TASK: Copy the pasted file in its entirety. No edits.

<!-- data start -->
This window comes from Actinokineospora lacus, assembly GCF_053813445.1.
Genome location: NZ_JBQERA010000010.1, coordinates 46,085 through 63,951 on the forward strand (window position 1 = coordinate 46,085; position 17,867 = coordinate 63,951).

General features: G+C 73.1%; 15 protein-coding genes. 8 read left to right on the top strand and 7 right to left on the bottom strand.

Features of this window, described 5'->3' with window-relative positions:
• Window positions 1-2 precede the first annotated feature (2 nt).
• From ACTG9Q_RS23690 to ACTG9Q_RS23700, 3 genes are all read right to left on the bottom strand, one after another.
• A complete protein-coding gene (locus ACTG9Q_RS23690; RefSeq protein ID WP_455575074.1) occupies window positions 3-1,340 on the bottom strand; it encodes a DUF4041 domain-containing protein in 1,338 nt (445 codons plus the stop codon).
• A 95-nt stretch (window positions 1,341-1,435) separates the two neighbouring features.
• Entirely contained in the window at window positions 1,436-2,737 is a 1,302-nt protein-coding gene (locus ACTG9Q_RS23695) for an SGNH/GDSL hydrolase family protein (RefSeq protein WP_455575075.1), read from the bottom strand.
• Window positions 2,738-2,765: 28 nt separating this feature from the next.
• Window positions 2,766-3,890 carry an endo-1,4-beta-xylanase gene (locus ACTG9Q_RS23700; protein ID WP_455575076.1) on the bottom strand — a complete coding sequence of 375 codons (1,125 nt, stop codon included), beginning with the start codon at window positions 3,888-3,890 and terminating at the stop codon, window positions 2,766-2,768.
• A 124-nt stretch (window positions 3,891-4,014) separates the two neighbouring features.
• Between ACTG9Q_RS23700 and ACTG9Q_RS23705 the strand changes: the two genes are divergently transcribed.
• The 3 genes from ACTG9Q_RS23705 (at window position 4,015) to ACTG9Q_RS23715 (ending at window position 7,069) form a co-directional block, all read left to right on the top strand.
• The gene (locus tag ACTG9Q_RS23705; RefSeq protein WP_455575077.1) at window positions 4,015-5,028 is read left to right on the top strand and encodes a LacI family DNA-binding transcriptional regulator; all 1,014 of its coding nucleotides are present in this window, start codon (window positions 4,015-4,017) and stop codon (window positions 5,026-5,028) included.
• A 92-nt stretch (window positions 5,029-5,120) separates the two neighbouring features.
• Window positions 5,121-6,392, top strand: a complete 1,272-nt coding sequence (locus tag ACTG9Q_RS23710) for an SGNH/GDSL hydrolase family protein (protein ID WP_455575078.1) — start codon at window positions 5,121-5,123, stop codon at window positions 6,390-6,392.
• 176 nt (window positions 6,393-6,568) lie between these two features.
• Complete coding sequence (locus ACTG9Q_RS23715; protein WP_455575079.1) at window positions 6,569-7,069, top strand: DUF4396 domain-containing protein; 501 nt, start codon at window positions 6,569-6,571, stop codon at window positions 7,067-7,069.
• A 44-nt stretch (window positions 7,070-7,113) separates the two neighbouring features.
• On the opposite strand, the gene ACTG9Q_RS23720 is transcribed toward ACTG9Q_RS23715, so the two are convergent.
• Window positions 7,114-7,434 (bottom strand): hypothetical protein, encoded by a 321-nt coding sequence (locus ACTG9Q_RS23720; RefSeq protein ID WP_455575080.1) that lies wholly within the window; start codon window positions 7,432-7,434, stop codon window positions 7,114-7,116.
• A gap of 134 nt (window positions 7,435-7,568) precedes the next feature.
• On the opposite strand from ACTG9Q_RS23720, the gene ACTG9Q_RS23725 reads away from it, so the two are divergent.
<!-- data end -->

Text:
This window comes from Actinokineospora lacus, assembly GCF_053813445.1.
Genome location: NZ_JBQERA010000010.1, coordinates 46,085 through 63,951 on the forward strand (window position 1 = coordinate 46,085; position 17,867 = coordinate 63,951).

General features: G+C 73.1%; 15 protein-coding genes. 8 read left to right on the top strand and 7 right to left on the bottom strand.

Features of this window, described 5'->3' with window-relative positions:
• Window positions 1-2 precede the first annotated feature (2 nt).
• From ACTG9Q_RS23690 to ACTG9Q_RS23700, 3 genes are all read right to left on the bottom strand, one after another.
• A complete protein-coding gene (locus ACTG9Q_RS23690; RefSeq protein ID WP_455575074.1) occupies window positions 3-1,340 on the bottom strand; it encodes a DUF4041 domain-containing protein in 1,338 nt (445 codons plus the stop codon).
• A 95-nt stretch (window positions 1,341-1,435) separates the two neighbouring features.
• Entirely contained in the window at window positions 1,436-2,737 is a 1,302-nt protein-coding gene (locus ACTG9Q_RS23695) for an SGNH/GDSL hydrolase family protein (RefSeq protein WP_455575075.1), read from the bottom strand.
• Window positions 2,738-2,765: 28 nt separating this feature from the next.
• Window positions 2,766-3,890 carry an endo-1,4-beta-xylanase gene (locus ACTG9Q_RS23700; protein ID WP_455575076.1) on the bottom strand — a complete coding sequence of 375 codons (1,125 nt, stop codon included), beginning with the start codon at window positions 3,888-3,890 and terminating at the stop codon, window positions 2,766-2,768.
• A 124-nt stretch (window positions 3,891-4,014) separates the two neighbouring features.
• Between ACTG9Q_RS23700 and ACTG9Q_RS23705 the strand changes: the two genes are divergently transcribed.
• The 3 genes from ACTG9Q_RS23705 (at window position 4,015) to ACTG9Q_RS23715 (ending at window position 7,069) form a co-directional block, all read left to right on the top strand.
• The gene (locus tag ACTG9Q_RS23705; RefSeq protein WP_455575077.1) at window positions 4,015-5,028 is read left to right on the top strand and encodes a LacI family DNA-binding transcriptional regulator; all 1,014 of its coding nucleotides are present in this window, start codon (window positions 4,015-4,017) and stop codon (window positions 5,026-5,028) included.
• A 92-nt stretch (window positions 5,029-5,120) separates the two neighbouring features.
• Window positions 5,121-6,392, top strand: a complete 1,272-nt coding sequence (locus tag ACTG9Q_RS23710) for an SGNH/GDSL hydrolase family protein (protein ID WP_455575078.1) — start codon at window positions 5,121-5,123, stop codon at window positions 6,390-6,392.
• 176 nt (window positions 6,393-6,568) lie between these two features.
• Complete coding sequence (locus ACTG9Q_RS23715; protein WP_455575079.1) at window positions 6,569-7,069, top strand: DUF4396 domain-containing protein; 501 nt, start codon at window positions 6,569-6,571, stop codon at window positions 7,067-7,069.
• A 44-nt stretch (window positions 7,070-7,113) separates the two neighbouring features.
• On the opposite strand, the gene ACTG9Q_RS23720 is transcribed toward ACTG9Q_RS23715, so the two are convergent.
• Window positions 7,114-7,434 (bottom strand): hypothetical protein, encoded by a 321-nt coding sequence (locus ACTG9Q_RS23720; RefSeq protein ID WP_455575080.1) that lies wholly within the window; start codon window positions 7,432-7,434, stop codon window positions 7,114-7,116.
• A gap of 134 nt (window positions 7,435-7,568) precedes the next feature.
• On the opposite strand from ACTG9Q_RS23720, the gene ACTG9Q_RS23725 reads away from it, so the two are divergent.